Wednesday, July 11, 2012

Breastfeeding is Not Awesome

Lately, I've been trying to call things what they are. This is partly because a few of my children take things very literally and that can lead to some embarrassing or frustrating moments. (I've learned never to ask a little boy to "hold it" because we are "just around the corner" from the bathroom, for instance.)
But I've also been learning that sometimes too much use can cause a word to lose its power, like too much kneading can cause bread dough to fall flat just when you need it to rise to the occasion.

(Don't let that sentence mislead you into believing that I bake. I don't, at least not on days like today, when the Las Vegas weather report claimed it would be a mere 112 degrees, but my friends with dashboard thermometers report that it was actually 126.) ANYway...
Words just don't mean what they used to.  "Extreme" doesn't mean intense, severe, or radical anymore; it just means that the snack food in the shiny bag has slightly more cheese flavor than it used to. For a fun exercise (AFTER you have read this to the end, of course), try looking up the original meanings of the words dork, dude, or gentleman. I am ashamed to admit that these words occur with regularity in my vocabulary, despite the unsettling knowledge I have gained from brief Google searches.

When it comes to motherhood, specifically the seasons of pregnancy, birth, and breastfeeding, it is easy latch on to words that don't describe things as accurately as they should. In our enthusiasm to promote breastfeeding, we overuse the wrong words and underuse the wrong ones. We lactivists do this without realizing it.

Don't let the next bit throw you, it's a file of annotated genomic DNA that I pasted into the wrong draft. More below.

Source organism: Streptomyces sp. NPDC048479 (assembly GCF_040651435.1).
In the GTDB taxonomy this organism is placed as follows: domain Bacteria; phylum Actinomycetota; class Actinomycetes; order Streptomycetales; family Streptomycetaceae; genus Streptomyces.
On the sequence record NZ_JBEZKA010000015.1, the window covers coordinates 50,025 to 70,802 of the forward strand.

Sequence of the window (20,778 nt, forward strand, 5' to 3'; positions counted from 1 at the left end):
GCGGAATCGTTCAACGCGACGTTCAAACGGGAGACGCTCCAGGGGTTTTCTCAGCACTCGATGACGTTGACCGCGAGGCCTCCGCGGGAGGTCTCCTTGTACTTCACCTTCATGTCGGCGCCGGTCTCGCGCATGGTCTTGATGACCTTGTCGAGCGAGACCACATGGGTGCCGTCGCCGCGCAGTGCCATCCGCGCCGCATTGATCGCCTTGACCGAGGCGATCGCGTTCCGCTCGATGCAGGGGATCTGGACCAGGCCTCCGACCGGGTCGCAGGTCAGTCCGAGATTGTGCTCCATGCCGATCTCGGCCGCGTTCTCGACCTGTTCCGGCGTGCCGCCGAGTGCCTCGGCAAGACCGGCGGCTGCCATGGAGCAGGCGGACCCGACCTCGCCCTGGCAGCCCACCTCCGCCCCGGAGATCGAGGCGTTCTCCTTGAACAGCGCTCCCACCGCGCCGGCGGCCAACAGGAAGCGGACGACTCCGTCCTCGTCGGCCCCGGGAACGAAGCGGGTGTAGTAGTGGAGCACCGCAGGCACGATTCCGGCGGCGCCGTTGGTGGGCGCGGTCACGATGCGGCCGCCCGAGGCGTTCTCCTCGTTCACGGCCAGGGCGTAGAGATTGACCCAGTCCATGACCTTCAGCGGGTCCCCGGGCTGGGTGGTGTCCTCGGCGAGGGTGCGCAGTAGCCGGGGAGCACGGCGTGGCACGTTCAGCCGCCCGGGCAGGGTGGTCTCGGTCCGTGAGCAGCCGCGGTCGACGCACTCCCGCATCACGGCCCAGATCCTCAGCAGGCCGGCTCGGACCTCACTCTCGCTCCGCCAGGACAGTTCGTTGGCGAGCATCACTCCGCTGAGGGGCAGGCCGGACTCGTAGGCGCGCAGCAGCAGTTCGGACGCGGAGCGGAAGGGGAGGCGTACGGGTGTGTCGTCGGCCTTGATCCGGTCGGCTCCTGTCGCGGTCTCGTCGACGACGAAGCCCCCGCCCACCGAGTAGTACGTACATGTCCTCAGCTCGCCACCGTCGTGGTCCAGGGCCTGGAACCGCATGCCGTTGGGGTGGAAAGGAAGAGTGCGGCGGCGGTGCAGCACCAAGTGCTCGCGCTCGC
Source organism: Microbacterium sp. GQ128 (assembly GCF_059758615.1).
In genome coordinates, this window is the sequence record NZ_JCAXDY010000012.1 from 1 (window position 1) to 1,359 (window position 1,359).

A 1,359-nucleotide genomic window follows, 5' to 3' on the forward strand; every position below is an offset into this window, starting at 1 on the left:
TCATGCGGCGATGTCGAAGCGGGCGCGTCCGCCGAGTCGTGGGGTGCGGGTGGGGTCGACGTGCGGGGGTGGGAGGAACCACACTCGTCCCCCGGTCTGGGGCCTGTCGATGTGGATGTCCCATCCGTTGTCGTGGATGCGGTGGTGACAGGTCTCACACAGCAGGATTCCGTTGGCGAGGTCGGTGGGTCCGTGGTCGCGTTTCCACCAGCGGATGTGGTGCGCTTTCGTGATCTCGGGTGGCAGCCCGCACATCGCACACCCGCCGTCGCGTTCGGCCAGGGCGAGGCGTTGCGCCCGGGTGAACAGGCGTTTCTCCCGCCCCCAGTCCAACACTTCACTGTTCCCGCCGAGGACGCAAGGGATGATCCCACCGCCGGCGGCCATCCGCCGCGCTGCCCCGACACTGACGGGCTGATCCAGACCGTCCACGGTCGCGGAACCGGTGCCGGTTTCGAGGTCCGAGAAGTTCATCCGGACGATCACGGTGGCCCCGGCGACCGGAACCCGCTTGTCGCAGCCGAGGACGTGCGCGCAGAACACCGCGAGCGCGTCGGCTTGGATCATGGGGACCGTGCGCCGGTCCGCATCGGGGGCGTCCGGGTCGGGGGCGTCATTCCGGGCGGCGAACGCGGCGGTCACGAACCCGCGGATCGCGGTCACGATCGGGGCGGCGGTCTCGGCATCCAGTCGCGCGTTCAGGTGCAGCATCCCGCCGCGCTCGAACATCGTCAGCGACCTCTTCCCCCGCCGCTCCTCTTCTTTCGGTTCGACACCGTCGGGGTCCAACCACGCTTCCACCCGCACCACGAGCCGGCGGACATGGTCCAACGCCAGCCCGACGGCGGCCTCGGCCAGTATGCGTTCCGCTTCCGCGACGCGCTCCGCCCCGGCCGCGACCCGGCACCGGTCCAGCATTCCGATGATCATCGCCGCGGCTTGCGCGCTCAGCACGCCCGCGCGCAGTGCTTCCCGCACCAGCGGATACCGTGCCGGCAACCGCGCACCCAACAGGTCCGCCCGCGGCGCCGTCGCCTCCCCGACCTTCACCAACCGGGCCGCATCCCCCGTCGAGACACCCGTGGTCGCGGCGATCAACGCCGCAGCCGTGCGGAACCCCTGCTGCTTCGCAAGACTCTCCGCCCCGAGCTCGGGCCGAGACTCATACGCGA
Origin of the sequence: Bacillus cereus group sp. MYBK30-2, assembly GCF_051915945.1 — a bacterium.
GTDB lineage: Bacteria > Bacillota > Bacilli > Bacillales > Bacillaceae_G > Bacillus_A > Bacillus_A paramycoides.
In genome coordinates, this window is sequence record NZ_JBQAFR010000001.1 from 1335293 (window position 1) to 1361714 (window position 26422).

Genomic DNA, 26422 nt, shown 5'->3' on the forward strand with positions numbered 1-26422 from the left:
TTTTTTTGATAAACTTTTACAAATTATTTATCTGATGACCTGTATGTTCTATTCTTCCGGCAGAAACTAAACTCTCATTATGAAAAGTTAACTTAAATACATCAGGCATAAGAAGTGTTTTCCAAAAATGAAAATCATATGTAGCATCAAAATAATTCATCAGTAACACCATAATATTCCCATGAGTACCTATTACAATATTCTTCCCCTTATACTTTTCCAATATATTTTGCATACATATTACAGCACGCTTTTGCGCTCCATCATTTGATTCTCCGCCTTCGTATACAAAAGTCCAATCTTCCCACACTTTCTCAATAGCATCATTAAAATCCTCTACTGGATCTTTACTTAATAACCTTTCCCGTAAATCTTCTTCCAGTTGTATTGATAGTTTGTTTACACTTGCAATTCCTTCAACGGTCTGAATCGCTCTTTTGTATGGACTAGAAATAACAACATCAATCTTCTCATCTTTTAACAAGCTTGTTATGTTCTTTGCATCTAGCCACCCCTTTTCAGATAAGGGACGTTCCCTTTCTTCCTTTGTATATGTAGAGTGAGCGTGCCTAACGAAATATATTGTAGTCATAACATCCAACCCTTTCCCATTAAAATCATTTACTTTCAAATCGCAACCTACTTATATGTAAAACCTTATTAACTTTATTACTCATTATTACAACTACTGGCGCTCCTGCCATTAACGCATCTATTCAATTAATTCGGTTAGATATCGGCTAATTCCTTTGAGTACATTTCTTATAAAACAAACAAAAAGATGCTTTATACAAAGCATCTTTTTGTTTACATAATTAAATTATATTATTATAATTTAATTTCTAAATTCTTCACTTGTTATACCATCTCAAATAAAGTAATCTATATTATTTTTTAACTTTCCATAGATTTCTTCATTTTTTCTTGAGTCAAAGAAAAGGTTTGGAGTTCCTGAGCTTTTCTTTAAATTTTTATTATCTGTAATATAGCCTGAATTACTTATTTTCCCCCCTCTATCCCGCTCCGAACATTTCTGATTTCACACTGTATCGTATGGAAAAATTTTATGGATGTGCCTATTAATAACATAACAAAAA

("Lactivist" is not a real word.  It's okay. Just keep reading.)
Like most mothers who have discovered the joys of natural mothering, I feel a strong urge to share the good news with the world! All too frequently, this means succumbing to exaggeration.
"Breastfeeding is awesome!" I have been known to say. "It has so many advantages.  I know bottle feeding is normal these days, but did you know that breastfed babies score an average of ten points higher on IQ tests and are sick less often than normal?"
My La Leche League Leader pointed out the fallacy of this logic to me. She taught me the difference between "normal" and "common."  She encouraged me to think about words like "advantage" and "alternative."

Imagine a society that has forgotten how to breathe. Let's say a well-meaning group of physicians and researchers came up with a wonderful new device for people with lung problems. It is cleverly named the Aspiration Invention Regenerator. At first, it seems crazy. You've only seen one or two people use the AIR; just the sick or elderly.
Then, it is advertised to the general public, and soon it is so popular that you cannot walk down the street without seeing them strapped to the backs of half a dozen people.  Not sick people, not people with lung problems, but otherwise healthy people who used it once or twice when they had a cold, or were out of breath from too much exertion, and decided that the convenience of machine-breathing suited them. It allows for faster conversation without the annoying need to pause to inhale, and eliminates yawning altogether. (Who wants to be seen yawning in public?! How embarrassing!) Everyone knows the risks of dependency, but there aren't really any terribly bothersome side-effects.

"Natural breathing is best," coos the TV advertisement, "but when it's not possible, AIR is THERE!"
Of course, most of the people who use the AIR are quick to tell you that they think natural breathing is great for those who can do it, but that they truly need the AIR.